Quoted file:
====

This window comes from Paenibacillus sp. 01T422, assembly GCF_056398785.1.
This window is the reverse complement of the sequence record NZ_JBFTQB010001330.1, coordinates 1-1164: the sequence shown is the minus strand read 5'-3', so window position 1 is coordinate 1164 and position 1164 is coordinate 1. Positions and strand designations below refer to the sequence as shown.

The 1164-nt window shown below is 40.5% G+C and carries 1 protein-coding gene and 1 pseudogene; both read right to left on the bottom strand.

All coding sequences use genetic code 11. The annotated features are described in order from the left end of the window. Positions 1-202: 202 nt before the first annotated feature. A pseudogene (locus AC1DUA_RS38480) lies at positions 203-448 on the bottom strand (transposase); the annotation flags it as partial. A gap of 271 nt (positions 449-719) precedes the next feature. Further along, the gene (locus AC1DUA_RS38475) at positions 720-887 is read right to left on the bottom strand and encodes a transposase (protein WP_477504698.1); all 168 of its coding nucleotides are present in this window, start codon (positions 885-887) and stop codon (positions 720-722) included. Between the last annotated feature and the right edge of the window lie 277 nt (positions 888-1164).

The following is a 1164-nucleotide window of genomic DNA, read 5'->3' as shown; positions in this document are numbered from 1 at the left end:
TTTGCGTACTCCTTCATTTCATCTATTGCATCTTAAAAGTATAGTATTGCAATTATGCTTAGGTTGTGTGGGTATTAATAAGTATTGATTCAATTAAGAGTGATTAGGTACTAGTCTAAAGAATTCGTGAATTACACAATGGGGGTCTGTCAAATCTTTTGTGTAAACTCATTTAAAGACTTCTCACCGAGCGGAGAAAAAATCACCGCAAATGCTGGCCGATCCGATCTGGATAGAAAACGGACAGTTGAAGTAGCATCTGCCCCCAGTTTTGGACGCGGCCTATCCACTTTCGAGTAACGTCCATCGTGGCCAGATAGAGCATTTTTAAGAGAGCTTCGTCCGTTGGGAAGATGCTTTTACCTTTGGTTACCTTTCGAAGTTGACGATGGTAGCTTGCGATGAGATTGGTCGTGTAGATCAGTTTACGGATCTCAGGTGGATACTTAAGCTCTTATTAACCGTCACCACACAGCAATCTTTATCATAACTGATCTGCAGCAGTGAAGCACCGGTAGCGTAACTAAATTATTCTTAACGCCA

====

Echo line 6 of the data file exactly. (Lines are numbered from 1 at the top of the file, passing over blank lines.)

TTTGCGTACTCCTTCATTTCATCTATTGCATCTTAAAAGTATAGTATTGCAATTATGCTTAGGTTGTGTGGGTATTAATAAGTATTGATTCAATTAAGAGTGATTAGGTACTAGTCTAAAGAATTCGTGAATTACACAATGGGGGTCTGTCAAATCTTTTGTGTAAACTCATTTAAAGACTTCTCACCGAGCGGAGAAAAAATCACCGCAAATGCTGGCCGATCCGATCTGGATAGAAAACGGACAGTTGAAGTAGCATCTGCCCCCAGTTTTGGACGCGGCCTATCCACTTTCGAGTAACGTCCATCGTGGCCAGATAGAGCATTTTTAAGAGAGCTTCGTCCGTTGGGAAGATGCTTTTACCTTTGGTTACCTTTCGAAGTTGACGATGGTAGCTTGCGATGAGATTGGTCGTGTAGATCAGTTTACGGATCTCAGGTGGATACTTAAGCTCTTATTAACCGTCACCACACAGCAATCTTTATCATAACTGATCTGCAGCAGTGAAGCACCGGTAGCGTAACTAAATTATTCTTAACGCCA